I recently had the chance to try out the ARC Browser from Browser Company, a web browser that claims to reimagine the way we browse the web. I wanted to share my thoughts with you about this new browser.
The installation process was straightforward, but it is currently only available for MacOS users. The browser offers a slightly different approach to login and customization, making it feel like a warm welcome to a new browser.
Here you can see a short GIF animation of the onboarding settings of colour and transparency in ARC Browser.
The browser interface looks similar to other major browsers, with the exception of tabs being in the side panel. This feature may already be familiar to some of you from other browsers like Microsoft Edge. However, the thick border around the website window creates a sense of disconnection from the website, which may take some getting used to.
Another feature that takes some getting used to is the small size of the address bar on the side panel, that I often look for when I want to move to a new page. However, ARC Browser offers a range of shortcuts. Once you learn the most important ones as is the command palette [cmd + t], you can easily hide the sidebar and enjoy the web in full. Because everything you need to navigate in this browser is just one key away.
Command palette contains all your opened tabs, but you can also use it to open new ones or to search in history.
One of the most interesting features of the ARC Browser is the ability to create your own dashboards (easels they call them). With this feature, you can save pictures you like and sort them by different categories as for example recipes, furniture, designs and so on. The browser backlinks images to their original source, making it easy to return to the page where you found the image. This can be incredibly useful for students and creatives who are always looking for new sources of inspiration.
Images on the same.energy website displayed with my custom easel with fantasy pictures.
Another great feature of ARC Browser is the option to split windows. This feature is a time saver when working with various medieval manuscripts and a dictionary at the same time. Yep, my medievalist speaking. It is also useful when developing, allowing you to easily open website administration or APIs while still seeing the website you are developing. You can split the screen in two ways - side by side and top-bottom.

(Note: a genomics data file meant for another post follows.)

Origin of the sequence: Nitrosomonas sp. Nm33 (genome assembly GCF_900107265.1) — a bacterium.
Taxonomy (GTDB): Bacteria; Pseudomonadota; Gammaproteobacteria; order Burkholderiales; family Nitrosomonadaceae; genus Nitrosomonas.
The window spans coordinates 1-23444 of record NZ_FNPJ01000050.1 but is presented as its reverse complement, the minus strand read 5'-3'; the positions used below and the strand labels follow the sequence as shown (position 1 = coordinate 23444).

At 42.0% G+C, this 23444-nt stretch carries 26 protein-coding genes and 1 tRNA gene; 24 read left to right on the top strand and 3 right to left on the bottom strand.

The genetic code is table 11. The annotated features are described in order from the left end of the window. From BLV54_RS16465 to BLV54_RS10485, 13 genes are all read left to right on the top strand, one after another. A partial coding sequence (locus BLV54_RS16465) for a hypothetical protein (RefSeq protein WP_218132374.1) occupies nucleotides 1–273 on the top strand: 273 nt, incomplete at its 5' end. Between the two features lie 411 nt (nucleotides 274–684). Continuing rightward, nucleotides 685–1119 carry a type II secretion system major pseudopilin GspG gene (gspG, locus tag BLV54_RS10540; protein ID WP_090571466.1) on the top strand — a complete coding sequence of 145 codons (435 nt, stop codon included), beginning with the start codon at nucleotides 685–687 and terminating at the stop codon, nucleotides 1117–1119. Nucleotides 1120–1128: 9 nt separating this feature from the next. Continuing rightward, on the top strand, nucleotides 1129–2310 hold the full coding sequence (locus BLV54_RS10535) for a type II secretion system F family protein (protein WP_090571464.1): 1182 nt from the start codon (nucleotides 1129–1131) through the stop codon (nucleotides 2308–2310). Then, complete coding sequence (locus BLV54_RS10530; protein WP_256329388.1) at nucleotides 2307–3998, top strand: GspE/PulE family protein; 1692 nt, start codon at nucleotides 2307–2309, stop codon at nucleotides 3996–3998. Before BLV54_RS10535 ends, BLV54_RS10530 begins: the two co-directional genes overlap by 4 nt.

ARC Browser also offers spaces where you can have different tabs open for different uses. For example, one workspace for work, another for school, and a third for random browsing. Switching these workspaces is easy: you just move to the sidebar and swipe with your fingers on a touchpad or press the icon at the bottom of the sidebar. This feature can be especially useful for those who have a lot of work to do and need to keep different tabs open for different projects.
You can also create notes in the browser with basic formatting options, such as headings, bold, italic, underline, strikethrough, links, and images. However, if you use advanced note-taking apps like Notion or Obsidian, ARC Browser may not replace them. It is still a useful feature for basic note taking and can be a great way to keep track of your ideas.
Screenshot of the note taking part with draft of this article.
An experiment with boosts - change Google's homepage to green and suggest random term when search input is focused (not really useful, I know).
What I found difficult to use are the extensions, which are hidden behind three vertical dots on the right side of the browser. Some extensions can be summoned via the [cmd + t] shortcut, but I think there should be a more accessible way to show them. For example, if you use a password manager, you need to access that extension quite often, but pressing [cmd + t] and typing its name can be quite time-consuming, and aiming for the three dots on the side is not much better.
ARC Browser is based on Chromium, so most of the settings pages resemble Chrome. However, the developer console is disappointing as it is exactly the same as in Chrome. After discovering boosts and window splitting, I was hoping the developers would make it more similar to these features. Perhaps this will be addressed in the future.
In my opinion, the ARC Browser is a great alternative to mainstream browsers like Chrome or Firefox. It has a lot of unique features that can make your browsing experience more enjoyable and efficient. The ability to create your own dashboards, split windows, and use boosts are just a few examples of how ARC Browser can improve your browsing experience.
Will it replace my default browser, you ask? Probably not, but it's a great browser to have in your arsenal. If you're used to Chrome, Firefox, or Safari, you may find ARC Browser a bit cluttered, but if you're used to browsers like Vivaldi or Brave, ARC Browser may feel like home.